A quiet, bespectacled administrator, he had been mayor of Vouvray since the great 1947 vintage and gradually began adding more and more duties so that by the 1970s he was constantly in demand in Paris for meetings. How fortunate, then, that his daughter married Noël Pinguet, the ex-mathematician son of the local butcher who was already rather smitten with wine. From 1976 Noël steadily took over running the domaine from a father-in-law he described to me as “méticuleux et maniaque”. Noël was pretty meticulous and maniacal himself and by 1990 had won any family arguments about biodynamics to the extent that the domaine was now farmed entirely according to phases of the moon and without chemicals in the vineyard.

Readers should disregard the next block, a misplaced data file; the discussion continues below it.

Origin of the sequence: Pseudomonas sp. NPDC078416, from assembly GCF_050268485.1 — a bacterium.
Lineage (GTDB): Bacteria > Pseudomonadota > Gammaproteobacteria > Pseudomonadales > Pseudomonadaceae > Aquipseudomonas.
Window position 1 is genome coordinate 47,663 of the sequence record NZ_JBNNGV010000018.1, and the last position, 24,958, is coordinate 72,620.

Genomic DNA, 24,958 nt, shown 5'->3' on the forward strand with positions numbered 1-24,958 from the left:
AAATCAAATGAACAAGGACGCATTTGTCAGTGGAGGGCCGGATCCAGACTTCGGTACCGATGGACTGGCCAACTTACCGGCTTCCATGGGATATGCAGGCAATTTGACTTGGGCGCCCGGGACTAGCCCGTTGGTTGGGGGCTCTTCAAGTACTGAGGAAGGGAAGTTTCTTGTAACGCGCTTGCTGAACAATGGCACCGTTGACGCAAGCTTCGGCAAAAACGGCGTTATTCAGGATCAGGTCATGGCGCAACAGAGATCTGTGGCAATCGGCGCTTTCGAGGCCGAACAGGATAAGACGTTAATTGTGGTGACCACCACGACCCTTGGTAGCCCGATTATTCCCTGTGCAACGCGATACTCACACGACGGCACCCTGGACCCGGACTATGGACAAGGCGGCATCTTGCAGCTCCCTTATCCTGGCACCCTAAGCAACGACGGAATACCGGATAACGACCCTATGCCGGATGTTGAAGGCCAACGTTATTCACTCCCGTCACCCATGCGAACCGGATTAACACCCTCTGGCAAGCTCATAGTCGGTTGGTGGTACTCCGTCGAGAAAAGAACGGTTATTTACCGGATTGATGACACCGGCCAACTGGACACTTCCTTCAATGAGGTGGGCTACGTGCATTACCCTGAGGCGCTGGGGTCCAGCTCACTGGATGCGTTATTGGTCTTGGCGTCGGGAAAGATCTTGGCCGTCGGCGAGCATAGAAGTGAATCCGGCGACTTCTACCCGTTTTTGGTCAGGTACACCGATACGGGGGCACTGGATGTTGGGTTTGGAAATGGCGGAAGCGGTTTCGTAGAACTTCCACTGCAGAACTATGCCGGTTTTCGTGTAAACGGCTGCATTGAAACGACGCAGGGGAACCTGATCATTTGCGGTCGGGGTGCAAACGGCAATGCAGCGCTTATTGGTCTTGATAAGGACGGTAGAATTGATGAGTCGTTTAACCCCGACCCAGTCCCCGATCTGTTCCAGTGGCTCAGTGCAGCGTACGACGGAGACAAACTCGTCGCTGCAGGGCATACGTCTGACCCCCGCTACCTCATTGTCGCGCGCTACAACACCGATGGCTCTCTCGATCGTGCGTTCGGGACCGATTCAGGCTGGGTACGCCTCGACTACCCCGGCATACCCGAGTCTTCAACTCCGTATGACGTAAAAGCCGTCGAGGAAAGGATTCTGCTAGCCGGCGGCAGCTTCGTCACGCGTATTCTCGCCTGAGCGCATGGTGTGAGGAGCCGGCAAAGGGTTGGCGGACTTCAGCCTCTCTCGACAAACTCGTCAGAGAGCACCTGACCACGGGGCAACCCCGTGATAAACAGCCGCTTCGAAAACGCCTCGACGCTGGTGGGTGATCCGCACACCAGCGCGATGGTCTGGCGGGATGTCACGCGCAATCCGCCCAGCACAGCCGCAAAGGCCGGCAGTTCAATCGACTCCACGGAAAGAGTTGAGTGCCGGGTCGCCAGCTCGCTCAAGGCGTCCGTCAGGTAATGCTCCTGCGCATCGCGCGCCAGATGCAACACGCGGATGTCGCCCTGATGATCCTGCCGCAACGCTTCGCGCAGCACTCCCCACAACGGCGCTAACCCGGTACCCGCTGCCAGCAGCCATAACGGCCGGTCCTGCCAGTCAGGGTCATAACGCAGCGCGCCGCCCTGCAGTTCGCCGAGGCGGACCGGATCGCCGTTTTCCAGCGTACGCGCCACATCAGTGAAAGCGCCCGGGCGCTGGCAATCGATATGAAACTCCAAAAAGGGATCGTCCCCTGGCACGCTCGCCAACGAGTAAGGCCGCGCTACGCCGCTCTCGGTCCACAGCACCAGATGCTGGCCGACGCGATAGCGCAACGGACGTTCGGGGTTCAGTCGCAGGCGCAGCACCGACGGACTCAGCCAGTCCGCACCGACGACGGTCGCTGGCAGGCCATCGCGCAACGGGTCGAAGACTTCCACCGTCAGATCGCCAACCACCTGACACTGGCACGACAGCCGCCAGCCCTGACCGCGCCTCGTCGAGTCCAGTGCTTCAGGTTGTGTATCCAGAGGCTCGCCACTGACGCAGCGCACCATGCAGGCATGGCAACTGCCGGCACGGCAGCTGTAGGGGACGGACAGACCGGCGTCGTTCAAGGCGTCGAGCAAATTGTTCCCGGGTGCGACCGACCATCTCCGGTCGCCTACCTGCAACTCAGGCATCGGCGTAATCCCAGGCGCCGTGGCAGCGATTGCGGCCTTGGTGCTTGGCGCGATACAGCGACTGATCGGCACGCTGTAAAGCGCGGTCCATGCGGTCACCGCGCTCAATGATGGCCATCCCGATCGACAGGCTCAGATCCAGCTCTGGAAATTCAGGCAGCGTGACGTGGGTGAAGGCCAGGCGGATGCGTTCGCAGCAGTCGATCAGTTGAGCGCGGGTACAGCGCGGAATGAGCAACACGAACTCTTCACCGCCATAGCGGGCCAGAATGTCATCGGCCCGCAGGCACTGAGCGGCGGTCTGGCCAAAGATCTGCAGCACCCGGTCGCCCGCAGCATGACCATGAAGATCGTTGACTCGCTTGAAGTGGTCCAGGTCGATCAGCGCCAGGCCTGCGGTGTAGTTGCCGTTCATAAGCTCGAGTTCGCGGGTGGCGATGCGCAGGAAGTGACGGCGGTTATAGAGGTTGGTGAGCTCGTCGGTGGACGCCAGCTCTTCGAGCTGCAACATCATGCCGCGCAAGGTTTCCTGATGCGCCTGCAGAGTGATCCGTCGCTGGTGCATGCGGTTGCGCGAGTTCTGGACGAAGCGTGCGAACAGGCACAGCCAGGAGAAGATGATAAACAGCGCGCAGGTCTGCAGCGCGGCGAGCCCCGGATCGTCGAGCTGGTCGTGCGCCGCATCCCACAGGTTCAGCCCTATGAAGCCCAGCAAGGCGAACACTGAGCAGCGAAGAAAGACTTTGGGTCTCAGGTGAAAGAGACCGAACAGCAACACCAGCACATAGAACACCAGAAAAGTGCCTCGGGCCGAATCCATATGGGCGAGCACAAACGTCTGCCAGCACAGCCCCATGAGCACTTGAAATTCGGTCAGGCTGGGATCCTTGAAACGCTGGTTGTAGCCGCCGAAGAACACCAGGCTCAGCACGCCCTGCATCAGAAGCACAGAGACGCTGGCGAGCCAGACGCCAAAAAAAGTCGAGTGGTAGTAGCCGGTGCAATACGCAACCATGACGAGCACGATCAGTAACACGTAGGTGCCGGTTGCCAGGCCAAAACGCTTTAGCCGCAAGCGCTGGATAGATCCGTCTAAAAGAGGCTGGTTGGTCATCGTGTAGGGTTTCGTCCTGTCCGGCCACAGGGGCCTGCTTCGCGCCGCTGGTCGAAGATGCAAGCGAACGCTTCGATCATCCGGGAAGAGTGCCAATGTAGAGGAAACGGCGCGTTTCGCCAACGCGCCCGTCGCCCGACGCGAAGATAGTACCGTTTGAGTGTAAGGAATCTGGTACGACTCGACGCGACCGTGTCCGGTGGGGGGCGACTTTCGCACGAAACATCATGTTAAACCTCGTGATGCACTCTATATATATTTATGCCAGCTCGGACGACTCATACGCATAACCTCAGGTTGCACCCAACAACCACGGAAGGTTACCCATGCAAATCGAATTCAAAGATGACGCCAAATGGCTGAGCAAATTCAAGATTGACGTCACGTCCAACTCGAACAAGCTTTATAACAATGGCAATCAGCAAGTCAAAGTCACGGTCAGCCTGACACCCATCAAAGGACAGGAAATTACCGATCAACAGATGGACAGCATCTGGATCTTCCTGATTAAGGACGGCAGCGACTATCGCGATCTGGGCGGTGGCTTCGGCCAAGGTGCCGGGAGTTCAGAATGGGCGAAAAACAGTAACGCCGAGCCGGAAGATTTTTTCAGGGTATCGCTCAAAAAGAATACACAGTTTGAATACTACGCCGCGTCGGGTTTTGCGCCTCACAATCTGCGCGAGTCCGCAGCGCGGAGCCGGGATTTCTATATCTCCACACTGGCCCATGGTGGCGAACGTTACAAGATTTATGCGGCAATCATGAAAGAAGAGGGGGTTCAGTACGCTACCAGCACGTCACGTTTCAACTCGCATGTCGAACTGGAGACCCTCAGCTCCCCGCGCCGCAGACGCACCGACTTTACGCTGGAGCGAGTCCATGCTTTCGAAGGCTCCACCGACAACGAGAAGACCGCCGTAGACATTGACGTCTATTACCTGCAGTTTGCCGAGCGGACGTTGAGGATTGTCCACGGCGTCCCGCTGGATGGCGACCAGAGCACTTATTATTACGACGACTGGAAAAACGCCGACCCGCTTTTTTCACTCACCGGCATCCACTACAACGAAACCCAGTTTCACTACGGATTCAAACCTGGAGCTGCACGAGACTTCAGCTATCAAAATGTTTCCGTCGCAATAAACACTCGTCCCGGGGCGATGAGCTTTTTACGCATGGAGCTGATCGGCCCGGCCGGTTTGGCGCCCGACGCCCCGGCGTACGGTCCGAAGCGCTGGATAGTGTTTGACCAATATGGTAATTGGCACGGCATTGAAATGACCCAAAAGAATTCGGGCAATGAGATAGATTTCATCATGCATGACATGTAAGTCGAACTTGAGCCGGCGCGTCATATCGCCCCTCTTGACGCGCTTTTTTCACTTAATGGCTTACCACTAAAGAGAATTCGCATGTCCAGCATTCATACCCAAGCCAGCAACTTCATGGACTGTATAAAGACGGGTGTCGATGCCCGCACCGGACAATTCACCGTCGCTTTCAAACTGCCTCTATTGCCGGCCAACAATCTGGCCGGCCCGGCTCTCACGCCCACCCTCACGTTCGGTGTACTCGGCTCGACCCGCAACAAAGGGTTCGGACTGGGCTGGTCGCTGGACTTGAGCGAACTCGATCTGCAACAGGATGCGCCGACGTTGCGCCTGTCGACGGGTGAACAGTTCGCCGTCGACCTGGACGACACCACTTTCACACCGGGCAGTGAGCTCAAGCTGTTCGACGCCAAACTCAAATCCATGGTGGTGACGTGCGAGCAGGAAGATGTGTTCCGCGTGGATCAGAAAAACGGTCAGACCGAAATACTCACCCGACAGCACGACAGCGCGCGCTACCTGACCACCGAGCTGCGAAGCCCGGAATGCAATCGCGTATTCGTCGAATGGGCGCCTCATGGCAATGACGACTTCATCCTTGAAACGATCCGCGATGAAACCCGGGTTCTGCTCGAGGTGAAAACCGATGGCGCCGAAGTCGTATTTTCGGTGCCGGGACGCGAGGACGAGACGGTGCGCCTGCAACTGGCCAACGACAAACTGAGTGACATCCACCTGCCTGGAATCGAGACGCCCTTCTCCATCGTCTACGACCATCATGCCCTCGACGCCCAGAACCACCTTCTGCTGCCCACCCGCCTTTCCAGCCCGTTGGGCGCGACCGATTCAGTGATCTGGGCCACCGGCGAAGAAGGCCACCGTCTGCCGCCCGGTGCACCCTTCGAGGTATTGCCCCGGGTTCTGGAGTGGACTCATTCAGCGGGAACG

He became increasingly absorbed in how these new methods emphasised the different characters of their three vineyards, each of them on the plateau high above the river and facing south. Le Haut-Lieu around the original house and set back from the river has several metres of brown clay and produces the simplest and most forward wines (even though Pinguet managed to celebrate his 60th birthday with an 1893 Haut-Lieu). The longest-lived, most structured wines tend to come from Le Clos du Bourg, which has very shallow, well-drained, clay-limestone soils and is usually the first picked. Substantially replanted in the 1970s, it is responsible for particularly supple wines. Usually last picked is low-yielding Le Mont, whose compact, silex soils stretch in front of the house towards the Loire.